The current U.S. administration does not provide citizens with adequate information regarding these threats even though people like Al Gore (An Inconvenient Truth) and many others are trying to alert us to potential problems. This is one of the most important topics for citizens around the earth to start building "Social Networking" concepts to try to learn and educate our friends and neighbors, and also to create much stronger communication networks with our community, state, and federal elected officials.

Below is an article about a scientific study that definitely confirms "recent carbon dioxide has come from fossil fuel sources and must be due to human activity."

"A CLIMATE change timebomb may be just 10 years away from detonating, according to the latest global warming evidence." An article with this statement was published in The, today, by John Von Radowitz. Titled "Ice cores hold threat of climate timebomb."

At the same time we need more information to be shared on all kinds of topics, including climate change, some in the U.S. government are alluding to the problems that the free use of the Internet may cause for national security.

Should we be alarmed about the future of our opportunities to use the Internet to organize groups for social activism? Who is talking about this on the Internet?

In the New York Times on September 5, David Sanger and John O'Neil wrote an article titled "Political Season Opens with Focus on Security". In the article they note that The White House Report, titled "National Strategy for Combating Terrorism" In the last sentence of this article they state 'The report notes the "increasingly sophisticated use of the Internet and the media" that has allowed terrorists to recruit and communicate.'

Net Neutrality & Social Networking

The current dialogue and future congressional action on the issue of "Net Neutrality" may affect the functionality of Social Networking and Web 2. applications in the future. At stake is the possibility that public access to web sites and applications may be dramatically altered in the future compared to the past up to now. Please study this issue and let your views be known to your elected representatives now.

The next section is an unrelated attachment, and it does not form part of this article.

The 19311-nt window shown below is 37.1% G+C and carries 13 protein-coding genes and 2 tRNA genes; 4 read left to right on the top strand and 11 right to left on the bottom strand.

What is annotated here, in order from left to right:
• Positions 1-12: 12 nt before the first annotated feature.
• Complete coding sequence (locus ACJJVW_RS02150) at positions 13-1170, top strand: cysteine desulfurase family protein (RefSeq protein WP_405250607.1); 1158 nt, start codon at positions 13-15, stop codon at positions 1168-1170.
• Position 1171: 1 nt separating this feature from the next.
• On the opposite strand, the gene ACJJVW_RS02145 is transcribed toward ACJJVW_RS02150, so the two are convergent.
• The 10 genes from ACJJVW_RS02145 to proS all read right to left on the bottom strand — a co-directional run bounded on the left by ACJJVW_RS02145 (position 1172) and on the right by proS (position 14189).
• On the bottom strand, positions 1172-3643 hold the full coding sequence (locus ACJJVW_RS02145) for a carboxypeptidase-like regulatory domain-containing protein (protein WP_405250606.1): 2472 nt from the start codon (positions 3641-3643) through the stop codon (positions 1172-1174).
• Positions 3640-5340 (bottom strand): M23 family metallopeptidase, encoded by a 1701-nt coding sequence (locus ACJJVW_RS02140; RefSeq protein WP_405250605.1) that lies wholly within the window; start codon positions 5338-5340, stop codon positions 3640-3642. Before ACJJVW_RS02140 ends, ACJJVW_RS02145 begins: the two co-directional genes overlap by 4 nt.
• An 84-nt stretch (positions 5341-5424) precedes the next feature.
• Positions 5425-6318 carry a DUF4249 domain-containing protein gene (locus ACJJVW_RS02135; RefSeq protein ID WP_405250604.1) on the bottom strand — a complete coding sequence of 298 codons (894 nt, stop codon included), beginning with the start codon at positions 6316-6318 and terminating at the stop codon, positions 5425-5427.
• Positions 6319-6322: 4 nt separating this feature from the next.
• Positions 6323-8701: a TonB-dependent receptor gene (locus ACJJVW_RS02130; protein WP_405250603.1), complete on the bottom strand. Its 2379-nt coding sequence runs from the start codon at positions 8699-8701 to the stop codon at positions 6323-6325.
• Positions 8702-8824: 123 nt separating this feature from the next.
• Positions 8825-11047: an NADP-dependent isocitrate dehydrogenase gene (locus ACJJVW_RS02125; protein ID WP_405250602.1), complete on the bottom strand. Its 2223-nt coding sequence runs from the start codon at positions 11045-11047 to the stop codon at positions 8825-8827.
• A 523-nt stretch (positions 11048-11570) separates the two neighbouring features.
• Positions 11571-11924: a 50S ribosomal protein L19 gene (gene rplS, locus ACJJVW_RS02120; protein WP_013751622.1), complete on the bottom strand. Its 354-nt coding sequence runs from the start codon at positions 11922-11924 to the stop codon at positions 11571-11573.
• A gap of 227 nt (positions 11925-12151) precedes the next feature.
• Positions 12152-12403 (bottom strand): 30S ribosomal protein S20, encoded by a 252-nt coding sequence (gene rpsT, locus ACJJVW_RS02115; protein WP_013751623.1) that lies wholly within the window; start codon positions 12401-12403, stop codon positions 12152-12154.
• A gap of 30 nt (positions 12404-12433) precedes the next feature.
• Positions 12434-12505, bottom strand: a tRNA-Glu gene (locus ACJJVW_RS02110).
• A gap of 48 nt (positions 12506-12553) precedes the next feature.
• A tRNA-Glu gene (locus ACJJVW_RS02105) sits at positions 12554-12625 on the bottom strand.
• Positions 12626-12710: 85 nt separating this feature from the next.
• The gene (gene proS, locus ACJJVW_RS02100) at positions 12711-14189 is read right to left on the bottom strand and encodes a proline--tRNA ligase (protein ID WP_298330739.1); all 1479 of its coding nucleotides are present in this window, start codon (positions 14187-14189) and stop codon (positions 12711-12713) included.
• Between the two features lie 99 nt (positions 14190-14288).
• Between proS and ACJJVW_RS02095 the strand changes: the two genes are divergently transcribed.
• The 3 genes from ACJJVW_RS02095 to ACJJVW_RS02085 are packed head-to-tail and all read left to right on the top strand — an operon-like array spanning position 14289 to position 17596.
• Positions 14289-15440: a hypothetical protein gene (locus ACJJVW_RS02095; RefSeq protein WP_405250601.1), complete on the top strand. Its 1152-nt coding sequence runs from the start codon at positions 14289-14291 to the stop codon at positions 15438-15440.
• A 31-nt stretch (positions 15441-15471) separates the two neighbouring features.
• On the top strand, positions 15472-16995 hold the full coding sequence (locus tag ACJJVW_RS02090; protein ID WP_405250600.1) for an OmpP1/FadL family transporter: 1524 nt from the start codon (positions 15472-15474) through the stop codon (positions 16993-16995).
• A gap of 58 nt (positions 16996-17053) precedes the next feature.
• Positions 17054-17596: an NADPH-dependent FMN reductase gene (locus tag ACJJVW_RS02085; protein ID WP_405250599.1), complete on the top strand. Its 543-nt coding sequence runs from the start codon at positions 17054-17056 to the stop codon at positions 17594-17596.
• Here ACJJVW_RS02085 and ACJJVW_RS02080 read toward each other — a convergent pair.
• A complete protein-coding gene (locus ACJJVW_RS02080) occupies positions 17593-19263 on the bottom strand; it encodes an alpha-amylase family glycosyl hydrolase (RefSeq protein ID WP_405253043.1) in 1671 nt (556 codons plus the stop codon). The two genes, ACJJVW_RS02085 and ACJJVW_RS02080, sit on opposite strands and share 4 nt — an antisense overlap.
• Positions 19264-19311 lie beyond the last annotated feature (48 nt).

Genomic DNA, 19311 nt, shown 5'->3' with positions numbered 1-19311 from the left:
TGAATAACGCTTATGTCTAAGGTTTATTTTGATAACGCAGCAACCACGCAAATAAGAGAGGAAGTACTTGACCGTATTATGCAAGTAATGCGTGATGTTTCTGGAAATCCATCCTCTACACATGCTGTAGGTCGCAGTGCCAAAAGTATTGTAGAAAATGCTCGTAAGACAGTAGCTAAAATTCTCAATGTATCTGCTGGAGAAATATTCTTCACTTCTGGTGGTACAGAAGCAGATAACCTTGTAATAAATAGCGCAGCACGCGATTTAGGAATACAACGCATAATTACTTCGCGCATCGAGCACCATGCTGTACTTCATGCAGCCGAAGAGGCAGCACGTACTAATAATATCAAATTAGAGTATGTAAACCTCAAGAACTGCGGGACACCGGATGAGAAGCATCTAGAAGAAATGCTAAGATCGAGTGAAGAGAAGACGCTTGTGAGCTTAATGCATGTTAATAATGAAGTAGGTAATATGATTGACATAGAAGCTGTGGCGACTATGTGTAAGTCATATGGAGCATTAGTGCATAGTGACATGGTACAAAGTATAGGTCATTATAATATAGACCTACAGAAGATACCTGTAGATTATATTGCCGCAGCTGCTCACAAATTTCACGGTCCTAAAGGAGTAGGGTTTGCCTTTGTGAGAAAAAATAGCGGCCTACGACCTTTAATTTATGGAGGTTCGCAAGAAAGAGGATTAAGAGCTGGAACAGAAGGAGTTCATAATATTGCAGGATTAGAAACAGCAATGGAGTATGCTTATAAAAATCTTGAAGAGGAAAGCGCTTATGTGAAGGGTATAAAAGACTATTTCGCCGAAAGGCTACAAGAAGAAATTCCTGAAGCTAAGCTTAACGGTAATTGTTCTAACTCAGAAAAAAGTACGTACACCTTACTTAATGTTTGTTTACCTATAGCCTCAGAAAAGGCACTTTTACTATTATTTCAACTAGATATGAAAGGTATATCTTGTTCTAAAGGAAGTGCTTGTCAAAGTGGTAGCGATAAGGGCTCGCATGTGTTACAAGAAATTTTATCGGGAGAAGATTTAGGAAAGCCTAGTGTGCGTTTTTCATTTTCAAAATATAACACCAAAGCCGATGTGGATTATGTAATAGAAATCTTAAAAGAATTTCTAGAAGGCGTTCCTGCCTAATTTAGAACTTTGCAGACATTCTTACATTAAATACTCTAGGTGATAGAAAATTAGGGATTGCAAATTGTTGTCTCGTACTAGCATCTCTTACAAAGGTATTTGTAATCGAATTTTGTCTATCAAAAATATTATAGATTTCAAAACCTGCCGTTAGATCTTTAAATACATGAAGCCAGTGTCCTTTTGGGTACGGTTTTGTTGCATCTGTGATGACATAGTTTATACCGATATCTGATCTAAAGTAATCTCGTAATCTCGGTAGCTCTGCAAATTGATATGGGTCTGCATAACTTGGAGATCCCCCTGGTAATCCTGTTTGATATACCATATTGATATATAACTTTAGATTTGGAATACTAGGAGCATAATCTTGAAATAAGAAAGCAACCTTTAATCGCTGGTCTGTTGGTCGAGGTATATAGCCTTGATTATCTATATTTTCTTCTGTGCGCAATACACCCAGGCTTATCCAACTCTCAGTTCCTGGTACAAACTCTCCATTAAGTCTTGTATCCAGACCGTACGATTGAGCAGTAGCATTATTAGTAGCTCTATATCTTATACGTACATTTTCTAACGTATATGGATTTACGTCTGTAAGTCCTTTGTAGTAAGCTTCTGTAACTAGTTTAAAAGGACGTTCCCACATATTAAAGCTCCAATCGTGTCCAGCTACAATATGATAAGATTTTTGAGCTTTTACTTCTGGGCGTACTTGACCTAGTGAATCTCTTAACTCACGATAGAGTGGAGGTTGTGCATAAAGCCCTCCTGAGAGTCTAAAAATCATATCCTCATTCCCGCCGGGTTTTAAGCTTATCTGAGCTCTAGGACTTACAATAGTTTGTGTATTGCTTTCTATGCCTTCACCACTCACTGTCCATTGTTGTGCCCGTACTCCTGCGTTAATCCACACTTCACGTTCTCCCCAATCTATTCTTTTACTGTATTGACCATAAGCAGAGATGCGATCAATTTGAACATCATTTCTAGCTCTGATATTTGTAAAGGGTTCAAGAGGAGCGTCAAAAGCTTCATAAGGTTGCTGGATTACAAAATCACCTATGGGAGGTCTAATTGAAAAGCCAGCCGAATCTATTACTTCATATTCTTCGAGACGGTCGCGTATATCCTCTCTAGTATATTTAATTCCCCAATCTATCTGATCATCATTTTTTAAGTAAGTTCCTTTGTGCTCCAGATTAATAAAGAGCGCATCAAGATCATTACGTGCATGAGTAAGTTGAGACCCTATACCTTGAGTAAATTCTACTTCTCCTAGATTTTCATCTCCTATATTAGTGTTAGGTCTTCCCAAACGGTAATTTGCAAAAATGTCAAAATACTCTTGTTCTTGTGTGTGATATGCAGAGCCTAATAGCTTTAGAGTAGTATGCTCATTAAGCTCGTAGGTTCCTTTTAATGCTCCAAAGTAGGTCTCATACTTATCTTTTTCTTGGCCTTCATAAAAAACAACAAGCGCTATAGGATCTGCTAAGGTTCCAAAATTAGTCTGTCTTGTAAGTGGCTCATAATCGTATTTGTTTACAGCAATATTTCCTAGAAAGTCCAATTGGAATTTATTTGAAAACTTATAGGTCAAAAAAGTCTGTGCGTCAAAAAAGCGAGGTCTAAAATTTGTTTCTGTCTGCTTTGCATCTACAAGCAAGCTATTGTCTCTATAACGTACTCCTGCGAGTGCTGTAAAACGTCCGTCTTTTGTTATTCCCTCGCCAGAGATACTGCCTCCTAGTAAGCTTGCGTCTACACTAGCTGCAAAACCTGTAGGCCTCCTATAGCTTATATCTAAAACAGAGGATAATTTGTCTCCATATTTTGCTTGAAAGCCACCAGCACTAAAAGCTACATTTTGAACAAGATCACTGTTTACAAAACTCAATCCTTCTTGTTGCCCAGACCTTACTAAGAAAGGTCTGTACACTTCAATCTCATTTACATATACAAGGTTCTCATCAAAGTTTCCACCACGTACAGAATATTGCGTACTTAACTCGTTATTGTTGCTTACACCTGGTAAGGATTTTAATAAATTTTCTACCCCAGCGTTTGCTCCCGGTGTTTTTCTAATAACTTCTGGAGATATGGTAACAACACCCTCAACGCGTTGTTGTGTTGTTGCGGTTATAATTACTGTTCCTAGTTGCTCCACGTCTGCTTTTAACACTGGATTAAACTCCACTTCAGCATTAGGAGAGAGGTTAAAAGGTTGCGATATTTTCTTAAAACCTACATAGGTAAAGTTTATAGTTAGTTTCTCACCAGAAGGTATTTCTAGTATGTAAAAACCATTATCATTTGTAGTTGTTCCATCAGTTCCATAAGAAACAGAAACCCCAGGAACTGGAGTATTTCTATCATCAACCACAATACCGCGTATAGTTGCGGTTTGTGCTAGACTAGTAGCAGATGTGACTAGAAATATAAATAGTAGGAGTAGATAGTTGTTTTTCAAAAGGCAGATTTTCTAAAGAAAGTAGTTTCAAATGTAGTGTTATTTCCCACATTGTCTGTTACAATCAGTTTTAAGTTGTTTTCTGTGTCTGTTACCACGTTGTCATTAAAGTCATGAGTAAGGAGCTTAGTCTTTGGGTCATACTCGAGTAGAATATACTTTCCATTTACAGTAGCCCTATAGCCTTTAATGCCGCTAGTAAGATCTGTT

Proponents of Net Neutrality and good descriptions of their views include, Save The, and It'sOurNet. Google Help Center also has a "Guide to Net Neutrality for Google Users."

Critics of Net Neutrality, including an article published in Knowledge@Wharton titled "Getting a Fix on Network Neutrality" argue that legislation is not necessary yet, because it is uncertain what the future will be regarding this issue. Even though major corporations like AT&T, Verizon, etc., argue that they need to be able to charge a "toll" for the required development of future Internet resources, and this toll will be a fair charge, some people are uncertain about the true outcomes of an upcoming congressional vote which could go against the concept of Net Neutrality.

Monday, September 04, 2006

Wiki applications and sites gain in popularity

Wiki applications that allow anyone to create a wiki site are growing in number and many new wiki web sites are being produced. I will try to add information here to Internet articles and information I find as often as I can.